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WILDS BILL WOULDN'T PROTECT LAND

The Utah BLM wilderness review process started with 22 million acres of land to inventory. Of this, HR1745 recommends less than 10 percent for wilderness. Worse yet, the bill fails to protect the minimal acreage it designates as wilderness and then allows absolutely no protection of the 20 million acres not designated.

HR1745 is co-sponsored by Rep. Enid Waldholtz, even though it is a blatant anti-wilderness bill that would designate a mere 1.8 million acres of wilderness. Waldholtz has indicated her intent to add 350,000 acres of wilderness to the bill. While this is a step in the right direction, it is a smoke screen that fails to address the more serious problems of the bill.By allowing dams, ORVs, roads and pipelines into areas the bill would designate as "wilderness," the bill attempts to create a new class of pseudo-wilderness that makes Utah wilderness second class in protection compared to all other wilderness in other states. The bill would even prohibit the federal government from maintaining water necessary for plants and wildlife in wilderness areas. These provisions demonstrate either ignorance or contempt for wilderness and nature.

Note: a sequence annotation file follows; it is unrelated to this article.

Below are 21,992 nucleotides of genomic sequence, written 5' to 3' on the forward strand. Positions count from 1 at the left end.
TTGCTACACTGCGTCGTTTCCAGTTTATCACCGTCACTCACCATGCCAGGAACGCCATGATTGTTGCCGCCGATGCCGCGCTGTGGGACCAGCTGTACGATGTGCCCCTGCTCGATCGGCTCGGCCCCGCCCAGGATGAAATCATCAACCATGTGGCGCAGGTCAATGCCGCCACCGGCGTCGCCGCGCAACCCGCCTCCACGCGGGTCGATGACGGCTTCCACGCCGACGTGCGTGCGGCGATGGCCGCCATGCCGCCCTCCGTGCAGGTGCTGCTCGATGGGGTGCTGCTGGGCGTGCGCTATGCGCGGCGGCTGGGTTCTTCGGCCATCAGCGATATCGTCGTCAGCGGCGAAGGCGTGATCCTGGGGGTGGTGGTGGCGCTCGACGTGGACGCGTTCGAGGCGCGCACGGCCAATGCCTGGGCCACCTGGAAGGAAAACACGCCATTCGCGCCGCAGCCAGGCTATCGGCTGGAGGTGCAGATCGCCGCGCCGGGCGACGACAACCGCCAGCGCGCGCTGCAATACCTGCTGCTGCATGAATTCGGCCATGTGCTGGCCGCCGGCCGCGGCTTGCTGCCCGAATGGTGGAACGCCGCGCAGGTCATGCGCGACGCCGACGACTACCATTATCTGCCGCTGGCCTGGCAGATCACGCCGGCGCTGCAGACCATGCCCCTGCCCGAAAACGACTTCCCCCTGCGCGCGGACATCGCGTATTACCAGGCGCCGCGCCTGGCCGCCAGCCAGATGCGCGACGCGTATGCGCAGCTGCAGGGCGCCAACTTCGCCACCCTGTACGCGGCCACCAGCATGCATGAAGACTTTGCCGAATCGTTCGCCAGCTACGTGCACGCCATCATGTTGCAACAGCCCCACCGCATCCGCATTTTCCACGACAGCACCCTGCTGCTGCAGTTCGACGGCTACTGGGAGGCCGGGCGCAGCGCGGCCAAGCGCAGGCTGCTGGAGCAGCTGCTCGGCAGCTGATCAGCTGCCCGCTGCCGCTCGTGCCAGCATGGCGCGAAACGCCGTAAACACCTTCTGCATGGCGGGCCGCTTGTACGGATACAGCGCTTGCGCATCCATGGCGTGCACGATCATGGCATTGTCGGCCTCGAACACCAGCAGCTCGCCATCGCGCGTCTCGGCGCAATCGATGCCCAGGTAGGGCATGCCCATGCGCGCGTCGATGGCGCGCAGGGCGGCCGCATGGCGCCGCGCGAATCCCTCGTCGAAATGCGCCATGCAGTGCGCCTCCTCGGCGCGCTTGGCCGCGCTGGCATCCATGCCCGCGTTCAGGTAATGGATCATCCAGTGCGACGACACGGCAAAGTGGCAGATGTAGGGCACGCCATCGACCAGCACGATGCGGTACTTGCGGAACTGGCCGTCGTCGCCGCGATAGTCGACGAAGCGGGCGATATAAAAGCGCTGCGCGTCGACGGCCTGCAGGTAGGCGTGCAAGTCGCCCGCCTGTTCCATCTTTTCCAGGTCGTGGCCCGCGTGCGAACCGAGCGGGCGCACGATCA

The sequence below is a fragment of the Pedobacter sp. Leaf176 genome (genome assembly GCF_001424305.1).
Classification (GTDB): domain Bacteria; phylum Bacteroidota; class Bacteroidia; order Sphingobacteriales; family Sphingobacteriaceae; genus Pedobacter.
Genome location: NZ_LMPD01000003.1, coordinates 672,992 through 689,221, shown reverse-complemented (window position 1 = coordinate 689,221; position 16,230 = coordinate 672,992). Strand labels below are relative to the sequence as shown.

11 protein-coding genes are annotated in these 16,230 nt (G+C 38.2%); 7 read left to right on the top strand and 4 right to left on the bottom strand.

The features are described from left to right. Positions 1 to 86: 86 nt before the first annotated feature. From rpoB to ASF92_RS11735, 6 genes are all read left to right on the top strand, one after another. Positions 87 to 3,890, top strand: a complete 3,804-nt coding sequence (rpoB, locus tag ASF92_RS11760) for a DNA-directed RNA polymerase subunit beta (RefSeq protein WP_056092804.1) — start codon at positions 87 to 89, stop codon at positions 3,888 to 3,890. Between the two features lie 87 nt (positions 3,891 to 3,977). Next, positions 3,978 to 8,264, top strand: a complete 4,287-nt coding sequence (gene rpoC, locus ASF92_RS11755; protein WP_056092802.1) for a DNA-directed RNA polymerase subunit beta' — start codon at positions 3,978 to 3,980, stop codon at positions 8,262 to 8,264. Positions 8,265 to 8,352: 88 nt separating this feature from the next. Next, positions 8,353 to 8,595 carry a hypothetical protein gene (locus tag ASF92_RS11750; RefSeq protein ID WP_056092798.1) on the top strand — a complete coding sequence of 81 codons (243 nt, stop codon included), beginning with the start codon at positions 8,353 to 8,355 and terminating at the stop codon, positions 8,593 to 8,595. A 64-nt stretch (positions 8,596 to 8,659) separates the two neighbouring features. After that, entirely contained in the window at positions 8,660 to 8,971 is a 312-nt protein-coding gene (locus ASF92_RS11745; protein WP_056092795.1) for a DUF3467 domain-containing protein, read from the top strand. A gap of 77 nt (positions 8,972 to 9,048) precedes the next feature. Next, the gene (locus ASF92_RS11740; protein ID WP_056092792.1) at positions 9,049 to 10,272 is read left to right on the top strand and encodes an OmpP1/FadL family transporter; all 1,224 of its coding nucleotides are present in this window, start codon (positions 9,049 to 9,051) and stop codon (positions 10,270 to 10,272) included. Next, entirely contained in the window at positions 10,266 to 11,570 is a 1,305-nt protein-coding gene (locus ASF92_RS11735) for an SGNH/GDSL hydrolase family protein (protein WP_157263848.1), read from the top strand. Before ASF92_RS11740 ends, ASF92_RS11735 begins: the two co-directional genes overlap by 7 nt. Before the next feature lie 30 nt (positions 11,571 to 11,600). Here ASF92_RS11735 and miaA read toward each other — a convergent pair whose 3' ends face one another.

The hard-release language of the bill would preclude any protection of natural features in areas the bill does not designate as wilderness. Every square inch of the remaining 20 million plus acres must be opened to ORVs, mining, roads and any and every other type of development. This is a bill that ignores the will of residents of Utah and gives away the heritage of future generations. The bill shows that Waldholtz is more sympathetic to members of the cowboy caucus than to residents of her own district.

I am a hard-working, productive member of society. I was drawn to Utah by its incredible, spectacular and diverse wilderness, as were many of my friends. I have lived in Utah for 16 years now and have paid a lot of taxes. I am also owner of a Utah-based business that makes outdoor recreation products. This business, like many other small local businesses, is dependent on the outdoor recreation opportunities that drew us here.

Michael Budig

Salt Lake City